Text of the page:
“There are dangers… in detaching the phrase “necessary to give business efficacy” from the basic process of construction of the instrument. It is frequently the case that a contract may work perfectly well in the sense that both parties can perform their express obligations, but [without the implied term] the consequences would contradict what a reasonable person would understand the contract to mean.”

“Officious Bystander” Test

“The requirement that the implied term must “go without saying” is no more than another way of saying that, although the instrument does not expressly say so, that is what a reasonable person would understand it to mean. Any attempt to make more of this requirement runs the risk of diverting attention from the objectivity which informs the whole process of construction into speculation about what the actual parties to the contract or authors (or supposed authors) of the instrument would have thought about the proposed implication.”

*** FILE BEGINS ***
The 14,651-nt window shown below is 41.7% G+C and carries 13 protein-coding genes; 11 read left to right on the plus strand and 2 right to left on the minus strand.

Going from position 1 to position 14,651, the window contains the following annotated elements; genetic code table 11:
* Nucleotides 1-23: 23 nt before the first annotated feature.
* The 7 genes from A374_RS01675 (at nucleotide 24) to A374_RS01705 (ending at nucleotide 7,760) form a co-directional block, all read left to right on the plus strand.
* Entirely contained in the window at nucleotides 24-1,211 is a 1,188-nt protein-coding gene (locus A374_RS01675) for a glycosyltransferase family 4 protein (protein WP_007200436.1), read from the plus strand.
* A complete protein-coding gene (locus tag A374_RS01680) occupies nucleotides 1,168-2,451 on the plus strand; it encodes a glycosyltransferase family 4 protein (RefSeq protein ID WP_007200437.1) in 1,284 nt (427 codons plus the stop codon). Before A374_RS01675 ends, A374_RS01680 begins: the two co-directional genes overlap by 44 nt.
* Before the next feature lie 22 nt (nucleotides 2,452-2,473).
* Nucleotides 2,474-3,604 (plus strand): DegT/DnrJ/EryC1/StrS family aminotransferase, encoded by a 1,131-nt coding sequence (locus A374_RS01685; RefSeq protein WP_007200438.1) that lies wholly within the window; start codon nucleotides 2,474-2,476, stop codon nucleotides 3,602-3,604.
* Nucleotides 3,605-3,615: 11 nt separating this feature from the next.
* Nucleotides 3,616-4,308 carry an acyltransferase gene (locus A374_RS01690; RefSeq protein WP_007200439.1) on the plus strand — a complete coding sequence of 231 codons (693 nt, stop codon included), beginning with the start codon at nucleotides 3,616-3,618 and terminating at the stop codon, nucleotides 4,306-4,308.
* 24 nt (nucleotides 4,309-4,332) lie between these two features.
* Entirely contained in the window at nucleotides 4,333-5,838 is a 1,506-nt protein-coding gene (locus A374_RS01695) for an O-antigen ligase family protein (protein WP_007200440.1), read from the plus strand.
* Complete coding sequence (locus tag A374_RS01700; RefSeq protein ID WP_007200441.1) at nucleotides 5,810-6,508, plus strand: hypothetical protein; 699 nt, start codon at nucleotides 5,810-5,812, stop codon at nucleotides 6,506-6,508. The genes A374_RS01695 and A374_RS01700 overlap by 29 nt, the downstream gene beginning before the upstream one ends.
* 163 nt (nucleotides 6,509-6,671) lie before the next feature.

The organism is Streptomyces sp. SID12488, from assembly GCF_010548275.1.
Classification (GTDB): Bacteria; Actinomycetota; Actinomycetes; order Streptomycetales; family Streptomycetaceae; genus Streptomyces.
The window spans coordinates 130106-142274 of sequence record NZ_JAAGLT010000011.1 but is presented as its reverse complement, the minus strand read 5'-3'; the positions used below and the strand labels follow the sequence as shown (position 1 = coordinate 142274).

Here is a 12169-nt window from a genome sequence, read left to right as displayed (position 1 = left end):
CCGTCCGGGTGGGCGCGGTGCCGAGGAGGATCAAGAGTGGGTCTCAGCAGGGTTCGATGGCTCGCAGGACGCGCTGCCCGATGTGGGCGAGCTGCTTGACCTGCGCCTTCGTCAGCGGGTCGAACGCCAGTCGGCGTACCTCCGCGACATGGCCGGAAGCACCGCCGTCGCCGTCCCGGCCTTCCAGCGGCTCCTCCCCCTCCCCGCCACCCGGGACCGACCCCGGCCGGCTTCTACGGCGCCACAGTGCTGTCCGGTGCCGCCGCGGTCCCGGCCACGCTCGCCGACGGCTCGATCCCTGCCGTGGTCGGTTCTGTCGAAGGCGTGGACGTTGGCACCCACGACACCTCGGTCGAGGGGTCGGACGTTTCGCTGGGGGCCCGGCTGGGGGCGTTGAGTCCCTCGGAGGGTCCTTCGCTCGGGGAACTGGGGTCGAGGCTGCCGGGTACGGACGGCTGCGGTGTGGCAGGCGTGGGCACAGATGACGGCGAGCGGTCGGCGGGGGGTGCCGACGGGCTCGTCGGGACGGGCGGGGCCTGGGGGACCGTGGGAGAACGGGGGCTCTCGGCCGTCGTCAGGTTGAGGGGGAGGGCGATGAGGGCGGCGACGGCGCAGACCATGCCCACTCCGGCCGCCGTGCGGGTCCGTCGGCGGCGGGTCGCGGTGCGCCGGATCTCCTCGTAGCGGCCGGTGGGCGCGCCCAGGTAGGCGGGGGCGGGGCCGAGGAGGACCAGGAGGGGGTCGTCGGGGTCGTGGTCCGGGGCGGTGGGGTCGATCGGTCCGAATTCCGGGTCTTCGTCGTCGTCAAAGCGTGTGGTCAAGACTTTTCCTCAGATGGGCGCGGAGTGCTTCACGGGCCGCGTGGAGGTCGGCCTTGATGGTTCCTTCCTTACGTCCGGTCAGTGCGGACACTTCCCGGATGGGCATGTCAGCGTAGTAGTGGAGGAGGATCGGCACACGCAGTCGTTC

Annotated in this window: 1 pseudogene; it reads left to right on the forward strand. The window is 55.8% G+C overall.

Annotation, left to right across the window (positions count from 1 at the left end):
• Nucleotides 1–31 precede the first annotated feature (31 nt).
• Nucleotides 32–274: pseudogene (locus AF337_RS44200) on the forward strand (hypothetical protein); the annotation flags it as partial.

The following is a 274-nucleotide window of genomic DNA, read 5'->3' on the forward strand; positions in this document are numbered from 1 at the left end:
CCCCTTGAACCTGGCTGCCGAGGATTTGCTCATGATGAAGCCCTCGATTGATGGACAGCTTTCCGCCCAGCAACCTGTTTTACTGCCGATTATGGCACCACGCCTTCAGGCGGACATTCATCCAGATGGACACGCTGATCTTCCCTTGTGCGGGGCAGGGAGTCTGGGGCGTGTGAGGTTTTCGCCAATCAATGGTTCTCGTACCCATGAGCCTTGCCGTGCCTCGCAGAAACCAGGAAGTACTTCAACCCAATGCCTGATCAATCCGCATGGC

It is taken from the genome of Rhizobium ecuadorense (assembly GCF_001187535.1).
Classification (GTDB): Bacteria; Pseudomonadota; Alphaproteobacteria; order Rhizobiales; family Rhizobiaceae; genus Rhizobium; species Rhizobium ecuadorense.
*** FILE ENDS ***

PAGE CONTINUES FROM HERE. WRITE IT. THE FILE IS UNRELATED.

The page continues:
Lord Hoffmann suggested that the criteria set out in BP Refinery was best regardedas a collection of different ways in which judges have tried to express the central idea that an implied term(s) must spell out what the contract actually means. , or that they have explained why they did not think they did so, not as a series of independent tests.

MARKS & SPENCER v BNP PARIBAS

On 2 December 2015, the Supreme Court handed down its judgment in Marks & Spencer plc v BNP Paribas Securities Services Trust Company (Jersey) Ltd.

The case concerned a tenant’s break clause in a lease. It was common ground that the express terms of the lease did not compel the landlord to pay the tenant a sum of money upon the exercise of the break clause. The tenant contended that the lease in question should have contained a term to that effect.

Lord Neuberger referred to the ‘traditional’ authorities, describing them as “a clear, consistent and principled approach” to the implication of terms and simply added six ‘comments’ by way of explanatory gloss to Lord Simon’s summary in BP Refinery:

Reasonable people not actual parties

What matters is not the hypothetical answer of the actual parties, but that of notional reasonable people in the position of the parties at the original time.